The times have been a-changin' at an exhausting rate for years now. Bond insurance as a viable business has been on trial during all that time, but only recently an alternative business model gained preliminary attention. That may or may not be all it ever gains.
Several developments have encouraged the insurance of crappier, smaller credits. S&P's leverage limits handicap insuring the senior-most tranches of anything. Earlier in 2010, Viral Acharya, Professor of Finance at NYU's Stern School of Business, proposed GSE reform in a guest article in The Economist (available here) that suggests monolines insure portions of the juniormost 20% of securitizations of Qualifying Residential Mortgages. The potential for such a regime has survived Treasury's recent proposals on GSE reform issued this week.
Even on the municipal side, the new entrant BondFactor has proposed writing business in a way essentially the same as guarantying a non-senior-most tranche of a CDO.
To the credit of these ideas, there is no reason why it couldn't be a viable business given adequate market demand. Mortgage insurance is a form a credit enhancement in which the junior-most portion of a loan is guaranteed. While the industry has been troubled, it survives despite being at the vortex of a so-called great recession.
Furthermore, increased investor demand to hedge guarantor counterparty risk has created a large, upward pressure on the cost of such protection. This in turn results in downward pressure on a guarantors pricing power. The less insurace a guarantor issues, the less is potential demand for such hedges.
For a little more insight, lets consider three hypothetical underwritings of the same theoretical securitization trust.
1) In a traditional underwriting, lets say the financial guarantor issues a policy covering the 80% of the securitization constituting only the senior-most tranche. The guarantor considers this consistent with an almost zero loss underwriting standard. Lets say the guarantor receives a healthy 25 bps of the par insured.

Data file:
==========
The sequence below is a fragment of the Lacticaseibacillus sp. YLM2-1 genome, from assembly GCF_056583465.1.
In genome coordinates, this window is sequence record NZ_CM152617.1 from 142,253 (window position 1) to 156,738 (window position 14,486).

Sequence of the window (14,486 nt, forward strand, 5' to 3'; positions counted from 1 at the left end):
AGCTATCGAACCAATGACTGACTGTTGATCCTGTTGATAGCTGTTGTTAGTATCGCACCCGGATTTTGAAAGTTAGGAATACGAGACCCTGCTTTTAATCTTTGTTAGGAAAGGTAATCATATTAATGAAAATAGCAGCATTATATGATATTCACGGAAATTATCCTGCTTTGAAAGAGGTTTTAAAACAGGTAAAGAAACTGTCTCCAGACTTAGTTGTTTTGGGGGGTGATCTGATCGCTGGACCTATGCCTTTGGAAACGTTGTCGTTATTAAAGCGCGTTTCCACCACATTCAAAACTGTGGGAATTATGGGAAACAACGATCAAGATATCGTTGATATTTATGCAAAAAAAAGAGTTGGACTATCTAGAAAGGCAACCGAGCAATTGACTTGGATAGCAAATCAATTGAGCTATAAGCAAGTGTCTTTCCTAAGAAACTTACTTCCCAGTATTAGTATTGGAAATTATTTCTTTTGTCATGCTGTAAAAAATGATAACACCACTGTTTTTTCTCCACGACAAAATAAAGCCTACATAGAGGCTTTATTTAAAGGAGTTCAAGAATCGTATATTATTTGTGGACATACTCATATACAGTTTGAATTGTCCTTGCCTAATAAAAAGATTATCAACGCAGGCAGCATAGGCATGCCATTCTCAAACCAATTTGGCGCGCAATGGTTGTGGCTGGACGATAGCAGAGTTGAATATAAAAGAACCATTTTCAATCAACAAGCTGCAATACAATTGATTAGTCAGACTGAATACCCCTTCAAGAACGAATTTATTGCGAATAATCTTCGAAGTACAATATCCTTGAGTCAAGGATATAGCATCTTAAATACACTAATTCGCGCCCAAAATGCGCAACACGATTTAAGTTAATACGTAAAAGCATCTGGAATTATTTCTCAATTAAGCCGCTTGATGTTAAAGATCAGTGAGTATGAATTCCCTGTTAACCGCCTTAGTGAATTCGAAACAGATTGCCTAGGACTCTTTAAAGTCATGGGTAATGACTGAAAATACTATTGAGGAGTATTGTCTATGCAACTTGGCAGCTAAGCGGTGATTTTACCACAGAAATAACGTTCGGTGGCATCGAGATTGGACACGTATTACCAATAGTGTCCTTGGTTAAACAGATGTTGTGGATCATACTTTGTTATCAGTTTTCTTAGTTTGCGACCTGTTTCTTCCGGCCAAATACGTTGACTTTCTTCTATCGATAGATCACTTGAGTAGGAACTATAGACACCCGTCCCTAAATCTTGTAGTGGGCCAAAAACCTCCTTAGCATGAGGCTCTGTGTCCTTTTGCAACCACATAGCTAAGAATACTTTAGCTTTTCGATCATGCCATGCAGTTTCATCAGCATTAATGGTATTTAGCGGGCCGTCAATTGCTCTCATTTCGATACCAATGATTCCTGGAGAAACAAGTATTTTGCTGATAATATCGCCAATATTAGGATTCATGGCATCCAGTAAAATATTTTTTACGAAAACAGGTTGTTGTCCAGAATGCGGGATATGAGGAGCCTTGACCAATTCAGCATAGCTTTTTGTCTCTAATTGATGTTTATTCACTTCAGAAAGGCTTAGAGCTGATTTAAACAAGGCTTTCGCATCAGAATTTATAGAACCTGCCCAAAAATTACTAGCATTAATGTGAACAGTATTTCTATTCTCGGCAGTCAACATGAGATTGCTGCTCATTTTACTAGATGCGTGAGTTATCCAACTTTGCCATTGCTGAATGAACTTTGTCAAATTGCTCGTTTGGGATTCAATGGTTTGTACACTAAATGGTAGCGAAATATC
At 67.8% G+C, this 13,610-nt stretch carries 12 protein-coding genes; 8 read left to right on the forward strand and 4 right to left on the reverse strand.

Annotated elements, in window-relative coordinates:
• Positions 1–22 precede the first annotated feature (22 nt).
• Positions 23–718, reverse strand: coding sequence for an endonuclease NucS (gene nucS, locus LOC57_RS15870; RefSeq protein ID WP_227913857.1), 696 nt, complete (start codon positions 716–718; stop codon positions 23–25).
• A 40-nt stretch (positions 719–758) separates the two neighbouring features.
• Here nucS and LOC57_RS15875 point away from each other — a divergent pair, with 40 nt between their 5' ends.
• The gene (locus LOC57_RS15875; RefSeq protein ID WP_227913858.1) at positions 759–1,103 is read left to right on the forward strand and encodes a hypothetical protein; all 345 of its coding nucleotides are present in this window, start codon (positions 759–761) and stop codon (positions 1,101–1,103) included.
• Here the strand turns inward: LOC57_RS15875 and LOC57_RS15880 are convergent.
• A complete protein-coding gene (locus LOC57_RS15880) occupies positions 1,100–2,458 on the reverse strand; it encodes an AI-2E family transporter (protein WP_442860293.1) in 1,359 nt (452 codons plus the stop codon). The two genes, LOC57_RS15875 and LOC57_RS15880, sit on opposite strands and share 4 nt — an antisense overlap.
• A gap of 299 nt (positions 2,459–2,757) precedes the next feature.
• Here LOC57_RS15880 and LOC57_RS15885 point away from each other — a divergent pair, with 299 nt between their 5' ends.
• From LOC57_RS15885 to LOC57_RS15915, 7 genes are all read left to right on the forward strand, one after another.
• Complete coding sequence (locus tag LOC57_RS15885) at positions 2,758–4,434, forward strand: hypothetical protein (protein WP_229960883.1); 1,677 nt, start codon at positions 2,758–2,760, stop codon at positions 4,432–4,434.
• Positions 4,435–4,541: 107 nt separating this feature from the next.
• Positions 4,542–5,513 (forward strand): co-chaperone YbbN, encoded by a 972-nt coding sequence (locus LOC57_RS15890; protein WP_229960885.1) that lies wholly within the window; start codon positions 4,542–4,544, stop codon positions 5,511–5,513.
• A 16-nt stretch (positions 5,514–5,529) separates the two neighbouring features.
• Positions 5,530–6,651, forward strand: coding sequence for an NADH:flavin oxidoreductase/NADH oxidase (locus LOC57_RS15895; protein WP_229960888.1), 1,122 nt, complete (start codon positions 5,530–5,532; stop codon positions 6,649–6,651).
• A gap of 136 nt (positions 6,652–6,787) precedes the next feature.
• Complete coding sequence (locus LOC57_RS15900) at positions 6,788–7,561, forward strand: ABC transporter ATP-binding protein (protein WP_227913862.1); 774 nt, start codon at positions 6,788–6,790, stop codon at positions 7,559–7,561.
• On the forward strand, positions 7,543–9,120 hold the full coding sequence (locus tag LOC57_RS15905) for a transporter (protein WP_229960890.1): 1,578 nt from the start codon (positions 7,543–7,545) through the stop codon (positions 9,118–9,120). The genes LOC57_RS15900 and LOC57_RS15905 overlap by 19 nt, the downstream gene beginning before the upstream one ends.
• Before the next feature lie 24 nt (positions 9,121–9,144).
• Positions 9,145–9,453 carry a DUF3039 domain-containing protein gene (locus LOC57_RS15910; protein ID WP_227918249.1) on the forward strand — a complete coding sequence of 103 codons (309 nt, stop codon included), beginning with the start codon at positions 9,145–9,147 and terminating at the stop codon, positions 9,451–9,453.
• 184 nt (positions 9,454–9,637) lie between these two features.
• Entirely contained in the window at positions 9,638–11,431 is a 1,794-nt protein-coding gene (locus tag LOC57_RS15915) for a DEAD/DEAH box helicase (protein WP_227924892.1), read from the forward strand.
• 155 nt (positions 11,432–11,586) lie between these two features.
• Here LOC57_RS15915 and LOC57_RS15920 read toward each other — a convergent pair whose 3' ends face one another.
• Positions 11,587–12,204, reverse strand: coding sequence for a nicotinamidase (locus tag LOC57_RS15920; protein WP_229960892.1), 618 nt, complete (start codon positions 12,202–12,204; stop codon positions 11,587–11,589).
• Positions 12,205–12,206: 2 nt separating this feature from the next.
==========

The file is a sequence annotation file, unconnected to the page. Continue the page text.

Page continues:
2) The financial guarantor insures the par constituted by the next senior-most 10% of par. In exchange for more likely losses, the guarantor receives a higher fee in absolute terms and as a percent of par insured. This higher fee pays for itself through interest cost savings on both the insured par and the uninsured senior-most tranche. The uninsured senior-most tranche interest savings arise from the increased protection of the monoline's due diligence, surveillance, and recovery skills; the interest savings would be less than actually guarantying that tranche.
The main concern with this strategy is the exposure to tail-loss scenarios. The ability of economic catastophe to turn some loss exposure into a devastating loss experience would be difficult to overcome. Acharya realizes this in his idea for government risk-sharing to replace GSE-only mortgage pool guarantees. (In his example, a monoline could guarantee 10% of exposure and the GSE would be responsible for the other 90% with both receiving the same percentage fee determined by monoline pricing.)
3) As in most threesome's, the best place may be in the middle. In that vein, the senior-most 70% could be uninsured and the next 10% insured. The fee could be calculated as 20 bps of the senior-most 80% or 160 bps of the par insured. The insurer would thereby maintain the same underwriting standards in terms of default expectations. In terms of loss given default, it would be higher as a percent of the insured but smaller as a percent of the senior-most 80%.
If done correctly, any three of these business models could work. But we feel that some (or more or lots of) loss model (#2) would have difficulty managing economic catastophe risk. That risk is enough of a problem for the traditional model. And while the conservative stop-loss model (#3) seems to offer a nice solution, market acceptance of viable pricing remains to be seen.
Given increased investor demand to hedge monoline credit exposure, it may make sense for guarantors to invest in testing the waters of alternative underwriting models. They should not however, feel inclined to write new forms of insurance just because of the pressure building to change their ways and a desire to show the product is still relevant.
Unlike La Roux who is doing it for a thrill, the guarantors should go in for the kill slowly, and conservatively. And as always, they should consider risk in terms of catastrophe.